Spider-Man Turns 50 for Marvel

Amazing Fantasy 15

Spider-Man just had birthday number 50 in August of 2012. If you don’t know who Spider-Man is where have you been? He is the most popular hero ever released by Marvel and has been followed by fans for half a century. Created by writer-editor Stan Lee and writer-artist Steve Ditko, he first appeared in Amazing Fantasy #15 (August 1962). Lee and Ditko conceived the character as an orphan being raised by his Aunt May and Uncle Ben, and as a teenager, having to deal with the normal struggles of adolescence in addition to those of a costumed crime-fighter. Spider-Man’s creators gave him super strength and agility, the ability to cling to most surfaces, shoot spider-webs using devices of his own invention which he called “web-shooters”, and react to danger quickly with his “spider-sense”.

The Spider-Man series featured Peter Parker the alter-ego of the superhero, a high school student who was bitten by a radioactive spider and became Spider-Man. The real story was how a young man with all the problems of growing up could balance his secret identity of Peter Parker with superhero. Peter was a nerd self-obsessed with rejection, loneliness, and thoughts of inadequacies. In the early 60’s young readers could relate to his predicament and he soon became very popular. After the death of Uncle Ben he felt responsible for his murder and vowed to catch the man. Later he resigned himself to emulated his uncle’s words “with great power there must also come great responsibility”—a line included in a text box in the final panel of the first Spider-Man story. The rest is comic book history and changed Peter Parker’s life forever. This gave birth to many wonderful stories about Spider-Man.


As the most recognized Marvel superhero he has appeared in many forms of media, including several animated and live-action television shows, syndicated newspaper comic strips, and a series of films starring Tobey Maguire as the “friendly neighborhood” hero in the first three movies. Andrew Garfield has taken over the role of Spider-Man in a reboot of the films. Reeve Carney stars as Spider-Man in the 2010 Broadway musical Spider-Man: Turn Off the Dark. Plus there have been hundreds of comics produced with a huge supporting cast of characters and villains.

Peter Parker was raised by his loving aunt, May Parker, and his uncle and father figure, Ben Parker. After Uncle Ben is murdered by a burglar, Aunt May is virtually Peter’s only family, and she and Peter are very close. J. Jonah Jameson is depicted as the publisher of the Daily Bugle and is Peter Parker’s boss and as a harsh critic of Spider-Man, but publishing editor of the newspaper and confidant Robbie Robertson is always depicted as a supporter of both Peter Parker and Spider-Man. Eugene “Flash” Thompson is commonly depicted as Parker’s high school tormentor and bully but in some comic issues as a friend as well. Harry Osborn, son of Norman Osborn, is most commonly recognized as Peter’s best friend but has also been depicted sometimes as his rival.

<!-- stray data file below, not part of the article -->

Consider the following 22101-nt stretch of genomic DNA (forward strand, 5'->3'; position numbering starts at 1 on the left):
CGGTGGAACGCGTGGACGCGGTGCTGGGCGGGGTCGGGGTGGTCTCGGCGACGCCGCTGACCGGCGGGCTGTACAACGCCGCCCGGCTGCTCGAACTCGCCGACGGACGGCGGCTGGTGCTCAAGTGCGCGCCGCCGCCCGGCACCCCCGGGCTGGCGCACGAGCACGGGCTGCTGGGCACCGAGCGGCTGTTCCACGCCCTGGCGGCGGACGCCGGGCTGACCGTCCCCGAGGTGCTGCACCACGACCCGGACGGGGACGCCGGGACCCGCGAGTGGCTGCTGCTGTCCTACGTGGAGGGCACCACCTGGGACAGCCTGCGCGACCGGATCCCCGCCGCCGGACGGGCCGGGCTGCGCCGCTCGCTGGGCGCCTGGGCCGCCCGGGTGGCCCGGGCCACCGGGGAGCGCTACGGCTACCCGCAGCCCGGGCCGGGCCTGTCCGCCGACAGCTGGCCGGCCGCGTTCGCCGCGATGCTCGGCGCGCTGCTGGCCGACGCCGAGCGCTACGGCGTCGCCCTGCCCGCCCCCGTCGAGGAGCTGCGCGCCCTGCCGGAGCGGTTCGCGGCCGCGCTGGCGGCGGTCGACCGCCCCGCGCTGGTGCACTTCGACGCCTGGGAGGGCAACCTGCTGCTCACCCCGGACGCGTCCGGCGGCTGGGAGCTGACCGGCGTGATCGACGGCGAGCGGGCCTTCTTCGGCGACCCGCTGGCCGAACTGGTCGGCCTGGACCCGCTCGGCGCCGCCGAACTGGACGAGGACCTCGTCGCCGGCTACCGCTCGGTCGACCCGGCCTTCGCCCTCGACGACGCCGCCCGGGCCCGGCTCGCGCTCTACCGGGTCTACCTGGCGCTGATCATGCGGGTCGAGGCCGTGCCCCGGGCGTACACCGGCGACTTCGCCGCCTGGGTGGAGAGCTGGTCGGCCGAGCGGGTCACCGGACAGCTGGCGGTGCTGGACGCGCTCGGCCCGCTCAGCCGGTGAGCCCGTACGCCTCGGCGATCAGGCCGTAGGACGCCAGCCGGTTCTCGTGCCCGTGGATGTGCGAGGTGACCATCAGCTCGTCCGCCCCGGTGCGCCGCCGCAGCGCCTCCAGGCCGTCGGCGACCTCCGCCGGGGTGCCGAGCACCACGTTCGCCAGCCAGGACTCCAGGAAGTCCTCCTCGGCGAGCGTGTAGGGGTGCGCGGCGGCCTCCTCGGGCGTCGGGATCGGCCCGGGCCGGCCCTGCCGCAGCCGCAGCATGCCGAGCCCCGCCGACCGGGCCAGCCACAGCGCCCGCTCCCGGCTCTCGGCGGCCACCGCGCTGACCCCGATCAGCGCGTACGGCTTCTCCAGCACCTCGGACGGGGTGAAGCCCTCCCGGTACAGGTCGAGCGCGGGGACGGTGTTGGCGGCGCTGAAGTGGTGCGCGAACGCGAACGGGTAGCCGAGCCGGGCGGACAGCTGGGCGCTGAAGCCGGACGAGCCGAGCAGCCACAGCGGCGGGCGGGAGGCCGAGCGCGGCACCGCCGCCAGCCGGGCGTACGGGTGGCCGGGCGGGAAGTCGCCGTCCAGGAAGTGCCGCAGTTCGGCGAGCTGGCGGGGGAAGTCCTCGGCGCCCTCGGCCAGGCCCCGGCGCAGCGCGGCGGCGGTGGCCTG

Peter Parker’s romantic interests started with his first crush, the fellow high-school student Liz Allan, then he had his first date with Betty Brant, the secretary to Daily Bugle newspaper. After his breakup with Betty Brant, Parker eventually falls in love with his college girlfriend Gwen Stacy, daughter of New York City Police Department detective captain George Stacy, both of whom are later killed by supervillain enemies of Spider-Man. Felicia Hardy, the Black Cat, is a reformed cat burglar who had been Spider-Man’s girlfriend and partner at one point in the history of Spider-Man. But the keeper for Peter was the red headed Mary Jane Watson who eventually became Peter’s best friend and then his wife.

Happy Birthday

Spider-Man enemies are a real rogues gallery of supervillains. Spider-Man faced such foes as the Chameleon (The Amazing Spider-Man #1), the Vulture (#2), Doctor Octopus (#3), the Sandman (#4), the Lizard (#6), Electro (#9), Mysterio (#13), Green Goblin (#14), Kraven the Hunter (#15), Scorpion (#20), the Rhino (#41), the Shocker (#46), and later Wilson Fisk, also known as the Kingpin. After the Green Goblin was killed, a villain called the Hobgoblin was developed to replace him in #238. After Spider-Man rejected his symbiotic black costume, Eddie Brock, an ex-journalist with a grudge against Spider-Man joined with the symbiotic and became the villain Venom in issue #298. Carnage, another symbiote-based villain, was introduced issue #344. The Green Goblin, Doctor Octopus and Venom are generally described or written as his greatest enemies.

Spider-Man is one of the comic icons who has made it big and will be around for many more years despite the fact he is 50 years old. He came around at the right time to become one of the greatest comic success stories in comic book history. Happy birthday Spider-Man from all of us at Comics Talk, stay tuned comic faithful for more. 🙂 Walt

One Thought to “Spider-Man Turns 50 for Marvel”

  1. Bruce

    Good post

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